[0052] Finally the present invention concerns a diagnostic test for determining whether or not a cancer cell-containing test sample originating from or containing human cells has potential for tumor development, tumor progression or metastasis with a specific tumor treatment, wherein the test sample and a second sample originating from non-tumor cells obtained from the same individual or a different individual of the same species, which test comprises the following steps:

[0053] incubating each respective sample under stringent hybridization conditions with a nucleic acid probe which is selected from the group consisting of:

[0054] a nucleic acid sequence of at least one of the genes predictive for said treatment;

[0055] a nucleic acid sequence which is complementary to any nucleic acid sequence of (i);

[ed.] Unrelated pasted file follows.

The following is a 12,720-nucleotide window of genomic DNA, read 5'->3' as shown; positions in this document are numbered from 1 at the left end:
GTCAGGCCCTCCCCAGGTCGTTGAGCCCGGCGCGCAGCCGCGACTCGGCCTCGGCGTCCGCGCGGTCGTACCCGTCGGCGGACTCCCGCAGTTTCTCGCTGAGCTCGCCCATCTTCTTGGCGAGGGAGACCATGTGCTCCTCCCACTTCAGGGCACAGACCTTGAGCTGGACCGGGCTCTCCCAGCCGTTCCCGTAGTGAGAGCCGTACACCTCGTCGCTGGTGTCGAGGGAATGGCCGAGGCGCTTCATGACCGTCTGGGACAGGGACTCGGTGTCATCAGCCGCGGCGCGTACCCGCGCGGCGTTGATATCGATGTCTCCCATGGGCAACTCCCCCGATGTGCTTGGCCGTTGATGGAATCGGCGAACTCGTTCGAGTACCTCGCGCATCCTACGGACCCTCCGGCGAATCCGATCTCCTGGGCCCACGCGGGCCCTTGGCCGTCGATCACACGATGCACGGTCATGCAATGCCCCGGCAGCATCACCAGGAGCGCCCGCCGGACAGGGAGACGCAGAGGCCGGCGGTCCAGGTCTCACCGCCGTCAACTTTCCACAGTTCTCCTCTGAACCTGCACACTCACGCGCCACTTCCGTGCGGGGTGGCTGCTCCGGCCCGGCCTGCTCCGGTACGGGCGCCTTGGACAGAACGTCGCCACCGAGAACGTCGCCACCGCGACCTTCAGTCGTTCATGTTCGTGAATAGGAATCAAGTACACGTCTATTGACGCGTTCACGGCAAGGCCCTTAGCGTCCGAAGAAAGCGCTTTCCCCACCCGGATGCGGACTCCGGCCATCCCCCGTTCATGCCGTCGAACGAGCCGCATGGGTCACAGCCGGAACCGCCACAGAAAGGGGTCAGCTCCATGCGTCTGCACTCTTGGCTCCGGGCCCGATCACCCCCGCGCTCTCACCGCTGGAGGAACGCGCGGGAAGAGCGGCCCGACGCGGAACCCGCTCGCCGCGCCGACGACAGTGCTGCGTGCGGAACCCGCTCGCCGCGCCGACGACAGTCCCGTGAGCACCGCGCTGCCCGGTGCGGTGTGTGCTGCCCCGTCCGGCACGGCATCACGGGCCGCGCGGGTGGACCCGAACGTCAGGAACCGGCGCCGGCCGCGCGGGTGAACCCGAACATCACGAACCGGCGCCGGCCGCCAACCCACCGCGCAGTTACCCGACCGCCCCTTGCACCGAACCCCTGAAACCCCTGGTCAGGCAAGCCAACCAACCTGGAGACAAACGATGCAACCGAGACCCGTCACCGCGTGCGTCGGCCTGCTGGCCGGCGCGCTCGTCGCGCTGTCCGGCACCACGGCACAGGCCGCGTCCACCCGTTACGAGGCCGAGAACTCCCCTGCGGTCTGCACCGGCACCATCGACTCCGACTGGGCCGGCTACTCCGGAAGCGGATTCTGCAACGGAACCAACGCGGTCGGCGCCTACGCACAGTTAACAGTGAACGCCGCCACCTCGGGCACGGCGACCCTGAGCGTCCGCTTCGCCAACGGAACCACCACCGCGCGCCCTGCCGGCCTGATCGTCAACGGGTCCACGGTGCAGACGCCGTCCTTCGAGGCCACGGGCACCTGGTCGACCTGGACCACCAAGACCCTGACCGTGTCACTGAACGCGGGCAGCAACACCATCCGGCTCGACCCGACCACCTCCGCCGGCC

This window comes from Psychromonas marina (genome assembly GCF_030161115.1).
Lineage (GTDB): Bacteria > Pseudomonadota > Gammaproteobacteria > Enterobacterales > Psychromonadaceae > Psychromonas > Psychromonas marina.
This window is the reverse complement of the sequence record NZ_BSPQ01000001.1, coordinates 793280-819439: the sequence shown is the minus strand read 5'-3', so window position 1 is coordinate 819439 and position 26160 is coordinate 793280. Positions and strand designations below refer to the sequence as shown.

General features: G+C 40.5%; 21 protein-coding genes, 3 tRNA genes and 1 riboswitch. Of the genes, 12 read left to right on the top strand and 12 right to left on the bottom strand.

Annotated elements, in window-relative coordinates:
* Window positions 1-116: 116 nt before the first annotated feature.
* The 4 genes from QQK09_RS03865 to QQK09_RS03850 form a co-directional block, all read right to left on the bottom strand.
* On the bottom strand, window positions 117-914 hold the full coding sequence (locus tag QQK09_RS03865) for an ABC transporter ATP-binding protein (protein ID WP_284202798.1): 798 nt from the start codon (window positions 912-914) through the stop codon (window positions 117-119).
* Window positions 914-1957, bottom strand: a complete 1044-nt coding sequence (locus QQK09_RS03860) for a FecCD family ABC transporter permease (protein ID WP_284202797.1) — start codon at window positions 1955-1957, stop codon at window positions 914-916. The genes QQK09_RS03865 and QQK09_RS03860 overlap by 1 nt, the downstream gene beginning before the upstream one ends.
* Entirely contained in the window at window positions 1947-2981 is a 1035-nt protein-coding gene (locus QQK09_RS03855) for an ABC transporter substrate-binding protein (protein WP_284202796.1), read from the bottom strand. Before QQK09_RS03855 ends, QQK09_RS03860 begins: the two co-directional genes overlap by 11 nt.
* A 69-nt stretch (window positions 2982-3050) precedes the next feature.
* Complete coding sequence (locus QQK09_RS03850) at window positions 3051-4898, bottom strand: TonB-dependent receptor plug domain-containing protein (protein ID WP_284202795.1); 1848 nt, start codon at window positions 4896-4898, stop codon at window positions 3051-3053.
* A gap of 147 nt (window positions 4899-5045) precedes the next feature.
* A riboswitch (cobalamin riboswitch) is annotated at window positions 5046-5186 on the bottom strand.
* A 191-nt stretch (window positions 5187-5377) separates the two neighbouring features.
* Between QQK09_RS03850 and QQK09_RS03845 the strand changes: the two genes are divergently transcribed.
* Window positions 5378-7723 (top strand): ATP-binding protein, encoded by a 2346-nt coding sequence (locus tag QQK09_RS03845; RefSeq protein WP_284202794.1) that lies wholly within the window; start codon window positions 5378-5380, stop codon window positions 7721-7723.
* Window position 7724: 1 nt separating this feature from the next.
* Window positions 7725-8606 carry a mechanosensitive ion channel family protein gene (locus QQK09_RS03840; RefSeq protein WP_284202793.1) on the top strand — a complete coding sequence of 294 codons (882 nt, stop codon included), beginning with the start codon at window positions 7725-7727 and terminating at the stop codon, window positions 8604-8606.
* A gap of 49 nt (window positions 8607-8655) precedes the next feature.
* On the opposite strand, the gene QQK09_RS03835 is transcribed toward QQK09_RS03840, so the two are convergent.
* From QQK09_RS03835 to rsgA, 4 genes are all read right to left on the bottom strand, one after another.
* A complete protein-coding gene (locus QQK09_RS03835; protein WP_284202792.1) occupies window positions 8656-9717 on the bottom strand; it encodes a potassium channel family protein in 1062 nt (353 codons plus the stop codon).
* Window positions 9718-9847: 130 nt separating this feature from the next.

[0056] a nucleic acid sequence which hybridizes under stringent conditions with the sequence of (i); and

[0057] a nucleic acid sequence which hybridizes under stringent conditions with the sequence of (ii); and

[0058] determining the approximate amount of hybridization of each respective sample with said probe, and

[0059] comparing the approximate amount of hybridization of the test sample to an approximate amount of hybridization of said second sample to identify whether or not the test sample contains a greater amount of the specific nucleic acid or mixture of nucleic acids than does said second sample.

[0060] Typically, the approximate amount of hybridization is determined qualitatively, for example, by a sight inspection upon detecting hybridization. For example, if a gel is used to resolve labelled nucleic acid which hybridizes to target nucleic acid in the sample, the resulting band can be inspected visually. One can compare the approximate amount of hybridization in the test sample to the approximate amount of hybridization in non-tumor cells. Such non-tumor cells are, e.g., epithelial cells or peripheral blood cells.

[0061] The present invention will be better understood on the basis of the following examples, offered by way of illustration and not by way of limitation.